처음부터 지금까지— Learning Korean From Scratch
I’ve been self-studying Korean for 5 years, here’s what I’ve learnt.
Learning a new language is something we are always told is good for our brains. As children, we are encouraged to learn a modern foreign language to expand our world view and even help us with language development in our native language.
For me, language learning started from a young age, studying French as a child at a language club. At school we were taught French and German for a few years, but after taking my further education down the path of the sciences, I lost touch with language learning.
As I got older and times changed, I fell in love with Korean music, television and culture, and was fascinated by the beautiful language with an entire writing system I had never seen before in my life. It was something so new and so unlike any other language I had learnt before, but I decided to have a go at learning it myself.
That was 5 years ago now, and I’m still here, 5 years later, engrossed in studying the writing system, vocabulary and grammar principles of the Korean language. If, like me, you are interested in learning Korean for yourself, here’s all the advice I would give to my past self.
There are 2 main learning resources I recommend for self-studying Korean, Talk To Me In Korean, and HowToStudyKorean. Both are great resources for learning, and over the years I have heavily relied on both to get a full understanding of many grammatical principles. Here’s a rundown of the two:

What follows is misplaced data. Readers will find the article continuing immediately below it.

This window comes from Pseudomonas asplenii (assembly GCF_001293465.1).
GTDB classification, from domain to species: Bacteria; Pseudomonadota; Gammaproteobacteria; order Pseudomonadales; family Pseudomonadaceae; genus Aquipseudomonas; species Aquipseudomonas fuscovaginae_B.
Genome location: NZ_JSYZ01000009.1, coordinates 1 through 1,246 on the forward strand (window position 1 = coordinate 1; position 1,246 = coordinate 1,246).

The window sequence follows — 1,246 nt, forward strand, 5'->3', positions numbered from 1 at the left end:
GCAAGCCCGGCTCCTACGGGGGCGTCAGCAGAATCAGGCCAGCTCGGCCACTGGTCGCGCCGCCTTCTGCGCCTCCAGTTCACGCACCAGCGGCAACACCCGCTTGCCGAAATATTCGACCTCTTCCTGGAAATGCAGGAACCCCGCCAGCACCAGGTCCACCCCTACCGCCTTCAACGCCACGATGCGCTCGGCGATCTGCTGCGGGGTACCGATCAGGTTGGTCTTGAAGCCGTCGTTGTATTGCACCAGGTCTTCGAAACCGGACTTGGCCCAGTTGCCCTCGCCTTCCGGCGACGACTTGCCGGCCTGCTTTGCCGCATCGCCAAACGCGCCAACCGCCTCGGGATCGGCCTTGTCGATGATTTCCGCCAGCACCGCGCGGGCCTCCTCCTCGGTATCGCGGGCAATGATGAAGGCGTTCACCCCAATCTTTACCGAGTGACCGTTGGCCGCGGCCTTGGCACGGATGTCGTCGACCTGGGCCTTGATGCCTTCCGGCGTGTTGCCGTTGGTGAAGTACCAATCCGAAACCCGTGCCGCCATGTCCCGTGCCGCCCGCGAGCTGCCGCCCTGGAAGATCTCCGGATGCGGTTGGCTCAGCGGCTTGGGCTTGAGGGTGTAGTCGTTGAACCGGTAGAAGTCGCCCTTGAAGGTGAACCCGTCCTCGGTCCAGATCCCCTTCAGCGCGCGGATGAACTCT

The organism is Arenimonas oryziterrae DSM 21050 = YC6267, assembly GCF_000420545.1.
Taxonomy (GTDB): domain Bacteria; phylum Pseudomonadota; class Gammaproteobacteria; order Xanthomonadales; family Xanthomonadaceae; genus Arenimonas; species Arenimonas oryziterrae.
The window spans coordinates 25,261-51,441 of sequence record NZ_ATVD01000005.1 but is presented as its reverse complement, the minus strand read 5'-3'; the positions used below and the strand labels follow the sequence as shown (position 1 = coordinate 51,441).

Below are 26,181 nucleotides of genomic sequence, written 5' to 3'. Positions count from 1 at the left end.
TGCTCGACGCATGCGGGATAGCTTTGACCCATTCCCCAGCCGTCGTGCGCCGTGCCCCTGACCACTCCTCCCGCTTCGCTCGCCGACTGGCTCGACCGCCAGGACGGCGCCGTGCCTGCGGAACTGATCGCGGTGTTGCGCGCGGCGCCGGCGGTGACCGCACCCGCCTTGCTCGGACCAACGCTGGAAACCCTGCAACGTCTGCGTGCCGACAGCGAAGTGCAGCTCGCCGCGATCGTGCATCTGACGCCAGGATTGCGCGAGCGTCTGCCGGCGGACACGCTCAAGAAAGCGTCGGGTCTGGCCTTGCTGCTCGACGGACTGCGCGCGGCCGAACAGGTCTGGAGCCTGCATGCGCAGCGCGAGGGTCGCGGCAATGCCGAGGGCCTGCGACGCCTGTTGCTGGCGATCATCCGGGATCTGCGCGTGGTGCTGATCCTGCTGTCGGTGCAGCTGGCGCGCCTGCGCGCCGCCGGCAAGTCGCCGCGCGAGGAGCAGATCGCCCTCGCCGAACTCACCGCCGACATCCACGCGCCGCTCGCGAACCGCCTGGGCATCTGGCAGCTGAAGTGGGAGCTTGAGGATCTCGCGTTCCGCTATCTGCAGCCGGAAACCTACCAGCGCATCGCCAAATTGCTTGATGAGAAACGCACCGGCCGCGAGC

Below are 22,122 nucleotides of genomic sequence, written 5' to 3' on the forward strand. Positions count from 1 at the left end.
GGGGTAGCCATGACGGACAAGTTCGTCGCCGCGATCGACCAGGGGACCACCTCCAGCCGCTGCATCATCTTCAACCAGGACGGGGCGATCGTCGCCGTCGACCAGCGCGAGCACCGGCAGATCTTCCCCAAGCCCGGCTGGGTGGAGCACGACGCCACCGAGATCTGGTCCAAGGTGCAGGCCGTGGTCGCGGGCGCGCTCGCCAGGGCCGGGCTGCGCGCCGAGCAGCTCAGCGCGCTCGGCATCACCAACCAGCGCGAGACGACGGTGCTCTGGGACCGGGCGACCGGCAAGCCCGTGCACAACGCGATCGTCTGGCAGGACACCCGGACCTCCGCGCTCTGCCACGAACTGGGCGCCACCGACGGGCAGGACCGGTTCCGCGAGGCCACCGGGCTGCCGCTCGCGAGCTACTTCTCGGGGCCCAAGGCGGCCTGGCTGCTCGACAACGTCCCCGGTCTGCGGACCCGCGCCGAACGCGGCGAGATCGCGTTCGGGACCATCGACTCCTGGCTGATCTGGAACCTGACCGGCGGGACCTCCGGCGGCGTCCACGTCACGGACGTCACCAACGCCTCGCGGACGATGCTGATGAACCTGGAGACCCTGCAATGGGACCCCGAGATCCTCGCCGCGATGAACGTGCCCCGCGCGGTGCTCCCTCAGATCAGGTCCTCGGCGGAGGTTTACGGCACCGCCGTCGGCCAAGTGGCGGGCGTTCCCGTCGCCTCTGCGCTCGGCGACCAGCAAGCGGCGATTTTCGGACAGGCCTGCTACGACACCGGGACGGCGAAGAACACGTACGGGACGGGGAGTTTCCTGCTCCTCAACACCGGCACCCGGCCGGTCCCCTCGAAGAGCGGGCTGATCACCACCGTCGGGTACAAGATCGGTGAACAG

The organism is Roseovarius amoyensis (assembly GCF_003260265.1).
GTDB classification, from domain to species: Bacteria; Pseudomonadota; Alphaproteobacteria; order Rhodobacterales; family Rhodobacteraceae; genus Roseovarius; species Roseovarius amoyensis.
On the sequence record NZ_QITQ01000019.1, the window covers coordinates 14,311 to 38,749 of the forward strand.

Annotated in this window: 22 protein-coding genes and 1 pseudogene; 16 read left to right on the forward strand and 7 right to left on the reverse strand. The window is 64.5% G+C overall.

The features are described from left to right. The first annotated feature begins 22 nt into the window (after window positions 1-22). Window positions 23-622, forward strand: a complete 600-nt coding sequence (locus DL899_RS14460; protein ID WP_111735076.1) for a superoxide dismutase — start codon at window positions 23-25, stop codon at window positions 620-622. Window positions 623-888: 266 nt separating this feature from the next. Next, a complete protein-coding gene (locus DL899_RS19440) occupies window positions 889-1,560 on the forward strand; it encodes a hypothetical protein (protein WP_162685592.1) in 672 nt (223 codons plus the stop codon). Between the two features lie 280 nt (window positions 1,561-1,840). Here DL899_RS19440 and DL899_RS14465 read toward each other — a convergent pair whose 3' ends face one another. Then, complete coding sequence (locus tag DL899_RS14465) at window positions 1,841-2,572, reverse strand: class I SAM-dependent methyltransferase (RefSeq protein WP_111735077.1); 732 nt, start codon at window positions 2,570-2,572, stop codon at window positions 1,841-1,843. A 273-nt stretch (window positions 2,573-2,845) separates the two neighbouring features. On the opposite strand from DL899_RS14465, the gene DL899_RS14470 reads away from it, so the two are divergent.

- Completely free online courses (They also have a paid membership with extra content, and lots of physical textbooks you can buy— I never bothered because the shipping is pretty pricey depending on where you live).
- All of the content covered in their text books is available for free on their website (but they do have a lot of other books that aren’t).
- Very beginner friendly (especially if you are new to learning languages in general).
- Lots of audio material, YouTube videos, podcasts & all the lessons have recordings.
- Easy to track progress with the online courses.
- Very concise lesson notes.
- Some of the explanations of grammatical concepts or applications are very simplified for ease of learning (a great thing if you’re a beginner though!).
- LOADS of vocabulary (every lesson has a list of new words to learn).
- Very detailed explanations of all concepts covered.
- Tons of lessons (all free) — including some on hanja, and extra (paid) content including pdf workbooks and short stories.
- Very verbose and detailed explanations, which can be overwhelming for beginners.
Learning Apps I Recommend
How To Get Started
The first step is always the hardest, but my best advice would be to start small. Without a doubt before you learn anything else, learn 한글 (Hangul), the writing system for the Korean language. Make sure you learn how to recognise each individual letter, and letter combinations, how to pronounce them and the syllabic structure of how words are written. This is the most important step. After this, I recommend choosing either TTMIK or How To Study Korean and getting started with their first lesson.
In terms of time commitment, in an ideal world it’s good to set some time out of your day every day to study a little, but that’s not set in stone. I like to do a few minutes of vocabulary practice (Recalling or learning new words with Memrise) every day, and competing / reviewing a lesson to learn some new grammar when I have the time.
Supporting Your Learning
While you’re learning a new language, it’s important to supplement your learning with lots of exposure to your target language. Listening to native speakers and getting lots of experience listening and trying to comprehend conversations helps with learning and retention.
If you aren’t fortunate enough to have been able to visit South Korea yourself yet to get the fully immersive experience, that’s ok (I haven’t either — yet!). There are definitely lots of other ways to support your Korean learning.